Branded Beef Increasingly Demanded

As a growing number of consumers shy away from products containing ingredients they can’t pronounce and increasingly opt for products that are grown or produced locally, branded beef products play well.

Those consumers want to know where their meat comes from, and the best way to handle that demand is for more producers within the industry to retain ownership of their cattle throughout the breeding, feeding, slaughter and marketing processes.

Programs like Certified Angus Beef and Rancher’s Reserve certainly have their place at the table, but for many, the emphasis is on being able to see the farmer or group of farmers who produced the meat.

Startup companies are springing up to give those consumers what they want.  The marketing emphasis might be on the group or Native American tribe who produced the meat; or it could be on the breed or hybrid that produced the meat; it could even be on the individual producer.

Getting into these branded-beef businesses is difficult, however, keeping many from taking the plunge but leaving the way open for those who have the drive.




In reading the reviews of some local talent that produced a branded beef program, one thing seems to stand out.  In each case, the producer(s) wanted to set themselves apart from commodity beef for a particular market.

They already produced, or wanted to produce, a product they could be proud of, whether that meant a well-marbled steak or beef from animals that were raised or fed according to certain protocols.

For many, this meant going to local restaurants or hotels and working with them to find what kind of beef was desired.  Often, this was a high-eating-quality product that chefs could display proudly on their menus.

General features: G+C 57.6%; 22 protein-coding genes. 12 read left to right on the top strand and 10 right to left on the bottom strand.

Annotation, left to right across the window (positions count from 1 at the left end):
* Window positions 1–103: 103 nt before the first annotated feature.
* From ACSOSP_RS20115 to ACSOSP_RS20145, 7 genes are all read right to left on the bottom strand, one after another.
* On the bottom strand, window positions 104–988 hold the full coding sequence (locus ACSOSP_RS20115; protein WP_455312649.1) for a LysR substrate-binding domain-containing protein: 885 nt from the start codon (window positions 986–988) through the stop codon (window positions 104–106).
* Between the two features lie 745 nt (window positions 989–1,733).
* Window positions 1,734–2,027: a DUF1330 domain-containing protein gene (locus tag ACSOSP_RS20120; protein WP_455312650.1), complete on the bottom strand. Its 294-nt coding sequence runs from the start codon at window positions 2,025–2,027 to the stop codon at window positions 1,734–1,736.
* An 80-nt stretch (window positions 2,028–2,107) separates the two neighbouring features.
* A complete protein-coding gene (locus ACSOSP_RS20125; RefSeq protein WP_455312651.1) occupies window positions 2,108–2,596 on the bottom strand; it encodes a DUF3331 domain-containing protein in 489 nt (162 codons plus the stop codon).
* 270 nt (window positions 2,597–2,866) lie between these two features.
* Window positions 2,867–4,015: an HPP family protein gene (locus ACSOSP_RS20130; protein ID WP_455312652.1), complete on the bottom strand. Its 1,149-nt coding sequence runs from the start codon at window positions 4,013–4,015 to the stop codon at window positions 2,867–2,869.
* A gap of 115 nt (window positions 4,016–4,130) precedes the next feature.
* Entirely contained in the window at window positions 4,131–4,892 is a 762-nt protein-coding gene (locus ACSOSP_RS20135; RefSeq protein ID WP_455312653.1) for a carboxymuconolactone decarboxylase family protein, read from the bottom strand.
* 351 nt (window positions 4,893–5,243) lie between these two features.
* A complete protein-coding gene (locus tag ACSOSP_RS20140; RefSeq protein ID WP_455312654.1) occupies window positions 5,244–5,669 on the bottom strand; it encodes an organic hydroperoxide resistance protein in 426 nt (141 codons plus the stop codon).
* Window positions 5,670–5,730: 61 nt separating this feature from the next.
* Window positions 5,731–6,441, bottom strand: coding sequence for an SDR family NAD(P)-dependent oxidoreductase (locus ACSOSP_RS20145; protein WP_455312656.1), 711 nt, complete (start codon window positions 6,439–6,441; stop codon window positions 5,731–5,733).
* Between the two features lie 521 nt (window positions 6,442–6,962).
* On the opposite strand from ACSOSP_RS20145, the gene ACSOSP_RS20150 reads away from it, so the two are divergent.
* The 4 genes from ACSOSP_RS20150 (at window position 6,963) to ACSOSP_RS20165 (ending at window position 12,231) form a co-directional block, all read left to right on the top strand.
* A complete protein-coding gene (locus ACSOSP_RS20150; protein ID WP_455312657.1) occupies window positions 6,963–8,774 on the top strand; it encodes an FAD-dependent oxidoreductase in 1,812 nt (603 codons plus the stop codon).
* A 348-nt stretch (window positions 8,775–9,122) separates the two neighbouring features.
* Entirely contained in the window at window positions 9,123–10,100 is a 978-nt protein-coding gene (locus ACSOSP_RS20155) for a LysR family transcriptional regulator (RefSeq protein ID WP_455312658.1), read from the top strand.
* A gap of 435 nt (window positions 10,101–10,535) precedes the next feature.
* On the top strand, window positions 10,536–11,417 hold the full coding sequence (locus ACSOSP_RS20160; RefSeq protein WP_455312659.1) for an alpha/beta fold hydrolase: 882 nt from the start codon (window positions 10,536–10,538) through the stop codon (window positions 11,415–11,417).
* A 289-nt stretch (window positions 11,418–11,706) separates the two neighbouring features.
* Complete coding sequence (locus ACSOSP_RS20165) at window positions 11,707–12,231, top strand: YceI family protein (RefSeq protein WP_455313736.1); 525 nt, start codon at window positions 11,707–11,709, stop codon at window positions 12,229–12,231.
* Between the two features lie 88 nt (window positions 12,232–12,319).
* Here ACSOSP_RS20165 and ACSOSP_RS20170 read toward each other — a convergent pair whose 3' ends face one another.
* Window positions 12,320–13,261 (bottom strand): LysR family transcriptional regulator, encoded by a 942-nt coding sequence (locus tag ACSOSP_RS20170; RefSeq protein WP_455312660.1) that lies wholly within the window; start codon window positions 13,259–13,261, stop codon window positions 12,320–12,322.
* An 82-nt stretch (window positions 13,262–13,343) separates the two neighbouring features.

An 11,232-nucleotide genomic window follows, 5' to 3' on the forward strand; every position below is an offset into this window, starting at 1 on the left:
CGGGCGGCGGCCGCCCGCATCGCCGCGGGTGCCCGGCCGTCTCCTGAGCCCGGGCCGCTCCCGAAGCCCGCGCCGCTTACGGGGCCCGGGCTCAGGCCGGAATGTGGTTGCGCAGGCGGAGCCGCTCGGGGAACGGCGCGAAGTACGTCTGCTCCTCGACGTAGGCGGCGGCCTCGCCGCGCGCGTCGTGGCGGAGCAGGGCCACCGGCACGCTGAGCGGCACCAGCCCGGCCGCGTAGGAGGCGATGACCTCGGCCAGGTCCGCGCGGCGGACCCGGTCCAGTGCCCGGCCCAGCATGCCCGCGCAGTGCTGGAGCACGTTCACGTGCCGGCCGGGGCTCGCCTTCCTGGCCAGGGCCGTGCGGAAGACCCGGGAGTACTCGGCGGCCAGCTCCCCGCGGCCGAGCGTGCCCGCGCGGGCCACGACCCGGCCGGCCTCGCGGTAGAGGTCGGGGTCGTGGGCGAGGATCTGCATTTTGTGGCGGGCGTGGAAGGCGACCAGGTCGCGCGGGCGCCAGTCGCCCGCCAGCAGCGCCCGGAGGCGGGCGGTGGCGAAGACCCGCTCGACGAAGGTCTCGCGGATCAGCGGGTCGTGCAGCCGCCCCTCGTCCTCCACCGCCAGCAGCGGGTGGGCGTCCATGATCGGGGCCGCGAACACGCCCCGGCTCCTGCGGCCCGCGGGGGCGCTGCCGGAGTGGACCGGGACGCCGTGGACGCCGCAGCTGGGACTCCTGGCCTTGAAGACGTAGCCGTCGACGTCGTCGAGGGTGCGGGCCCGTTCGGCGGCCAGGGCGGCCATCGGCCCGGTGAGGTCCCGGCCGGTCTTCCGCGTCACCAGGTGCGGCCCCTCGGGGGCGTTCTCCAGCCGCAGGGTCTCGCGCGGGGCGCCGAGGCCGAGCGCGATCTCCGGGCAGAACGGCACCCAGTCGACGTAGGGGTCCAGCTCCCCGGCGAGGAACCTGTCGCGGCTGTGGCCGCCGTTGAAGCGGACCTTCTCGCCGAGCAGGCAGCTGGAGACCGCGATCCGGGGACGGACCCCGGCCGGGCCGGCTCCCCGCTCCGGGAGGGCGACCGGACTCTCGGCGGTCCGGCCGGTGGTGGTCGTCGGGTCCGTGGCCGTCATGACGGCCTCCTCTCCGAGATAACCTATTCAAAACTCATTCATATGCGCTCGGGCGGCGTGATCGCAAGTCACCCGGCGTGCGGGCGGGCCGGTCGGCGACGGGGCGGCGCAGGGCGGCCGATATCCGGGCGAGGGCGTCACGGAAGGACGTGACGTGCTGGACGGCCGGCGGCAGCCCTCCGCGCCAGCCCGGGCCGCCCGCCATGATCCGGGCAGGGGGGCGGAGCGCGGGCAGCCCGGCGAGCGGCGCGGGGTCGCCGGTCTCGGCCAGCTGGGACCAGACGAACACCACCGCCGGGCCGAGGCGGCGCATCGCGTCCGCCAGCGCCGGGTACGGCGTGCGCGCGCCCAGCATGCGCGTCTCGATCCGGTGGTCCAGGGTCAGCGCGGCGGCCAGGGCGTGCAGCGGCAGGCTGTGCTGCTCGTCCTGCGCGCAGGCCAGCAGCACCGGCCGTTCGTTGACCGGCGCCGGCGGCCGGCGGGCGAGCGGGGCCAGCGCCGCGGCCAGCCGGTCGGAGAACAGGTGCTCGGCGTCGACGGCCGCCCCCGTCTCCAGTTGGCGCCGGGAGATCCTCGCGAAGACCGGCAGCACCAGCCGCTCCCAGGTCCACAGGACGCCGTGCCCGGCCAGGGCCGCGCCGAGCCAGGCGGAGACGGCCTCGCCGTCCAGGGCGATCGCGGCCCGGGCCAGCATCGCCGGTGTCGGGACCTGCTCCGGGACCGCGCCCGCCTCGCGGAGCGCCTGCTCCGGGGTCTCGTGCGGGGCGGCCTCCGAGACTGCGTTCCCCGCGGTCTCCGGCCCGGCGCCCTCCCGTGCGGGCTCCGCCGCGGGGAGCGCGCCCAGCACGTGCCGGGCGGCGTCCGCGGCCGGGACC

For others, it meant creating a brand that was marketed to a large area of the country.

In all cases, it meant exercising greater control over the breeding and growing of the cattle, and this means tracking them in one form or another.

Successful brands also have a strong marketing campaign in common.  It doesn’t seem to be enough to just produce the meat, have a Web site and wait for customers to come.  They are out marketing the product to potential clients.




But not all branded programs are successful.  Consumers can be finicky and fickle, saying one thing and doing another.  They may say they want certain qualities to the beef they eat, yet they are unwilling to pay the higher price necessary to produce the product.

Consumers also may not desire the particular product.  This may be because they’ve never tried it, or the details of what differentiates the product from commodity beef are beyond what they want to know.

An attempt to flush out all the blood in a carcass with a chilled mixture of water containing small amounts of sugars and electrolytes is one example.  Called “rinse and chill,” the process has never caught on in a broad sense with consumers, even though research in Australia shows the process works.




Scattered cash cattle trades were reported in Nebraska Tuesday at $134 per cwt on a live basis, up $1 from the top end of last week’s action.  Since then, bids of $133 were rebuffed by sellers elsewhere who were seeking $135 to $138.

USDA reported higher wholesale beef prices Wednesday, with choice up $0.03 per cwt from Tuesday at $235.21, and select up $1.47 at $229.08.  The choice/select spread narrowed to $6.13 from $7.57, and there were 90 loads of fabricated product sold into the spot market.

The CME Feeder Cattle Index for the seven days ended Tuesday was $164.04 per cwt down $0.47.  This compares with the Jan settlement Wednesday of $160.77, up $0.55.